Ravel’s Daphnis et Chloé and Une barque sur l’océan conducted by Leonard Slatkin

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4.0 out of 5 star rating 4.0

COMPOSERS: Maurice Ravel
WORKS: Daphnis et Chloé; Une barque sur l’océan
PERFORMER: Spirito; Orchestre National de Lyon/Leonard Slatkin
CATALOGUE NO: 8.573545


As arguably Ravel’s greatest orchestral achievement, Daphnis et Chloé provides an acid test for any cycle of Ravel’s works. It is not simply the size of ensemble involved, including wordless off-stage chorus, but the delicate precision with which this master orchestrator deploys this resource. Perhaps mindful of this, Leonard Slatkin’s approach is more consistent in this fourth volume of his complete Ravel survey, and this is the most satisfying performance yet. The nuances of detail are there without distorting the flow of the whole. In the tricky unaccompanied choral passages Spirito is commendably secure, while the lower strings and brass of Orchestre National de Lyon are full of menace in the ‘Danse guerrière’.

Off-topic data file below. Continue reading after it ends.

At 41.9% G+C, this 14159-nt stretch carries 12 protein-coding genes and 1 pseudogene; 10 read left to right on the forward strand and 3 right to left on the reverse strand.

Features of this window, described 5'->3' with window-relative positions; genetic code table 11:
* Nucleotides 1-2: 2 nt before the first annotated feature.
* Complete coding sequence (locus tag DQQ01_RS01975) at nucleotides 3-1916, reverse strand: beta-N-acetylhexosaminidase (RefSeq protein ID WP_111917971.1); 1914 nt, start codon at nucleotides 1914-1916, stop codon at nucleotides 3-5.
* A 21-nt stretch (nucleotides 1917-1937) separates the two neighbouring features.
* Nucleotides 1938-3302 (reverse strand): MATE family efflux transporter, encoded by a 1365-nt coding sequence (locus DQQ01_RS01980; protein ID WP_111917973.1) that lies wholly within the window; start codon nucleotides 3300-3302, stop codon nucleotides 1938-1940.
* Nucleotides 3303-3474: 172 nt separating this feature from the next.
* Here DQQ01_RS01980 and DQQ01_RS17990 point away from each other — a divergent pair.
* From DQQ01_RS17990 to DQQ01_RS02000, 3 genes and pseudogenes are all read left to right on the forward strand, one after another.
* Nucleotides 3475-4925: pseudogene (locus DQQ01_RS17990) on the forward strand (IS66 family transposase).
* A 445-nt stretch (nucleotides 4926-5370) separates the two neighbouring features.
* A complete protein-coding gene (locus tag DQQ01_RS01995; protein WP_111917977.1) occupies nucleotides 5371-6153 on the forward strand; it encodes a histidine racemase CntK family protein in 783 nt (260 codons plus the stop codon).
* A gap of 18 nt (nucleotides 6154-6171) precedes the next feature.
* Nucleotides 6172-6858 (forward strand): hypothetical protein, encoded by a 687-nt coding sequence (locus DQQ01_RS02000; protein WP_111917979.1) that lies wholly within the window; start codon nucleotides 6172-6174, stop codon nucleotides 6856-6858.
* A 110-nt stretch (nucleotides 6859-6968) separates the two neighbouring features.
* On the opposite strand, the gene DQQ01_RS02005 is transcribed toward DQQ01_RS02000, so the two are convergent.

The sound is very good for CD – a pity Naxos is not releasing this volume on Blu-Ray Audio – enabling the colours of Ravel’s score to shine. Nonetheless, although Slatkin provides a clear sense of the ballet’s architecture as a whole, there could be greater impetus (as distinct from speed) at key points, notably the final bachanalian ‘Danse générale’. Elsewhere, there is plenty of deft characterisation from the woodwind, but also a few hard lumps in the bubbling woodwind froth that opens part three’s sunrise.

A deliciously languid performance of Ravel’s orchestration of Une barque sur l’océan is a welcome filler. Why, though, isn’t it placed as a prelude to Daphnis, rather than within a few seconds of the ballet’s resounding final chord, served like a low-fat yoghurt after a grand evening’s feast of rich food?


Christopher Dingle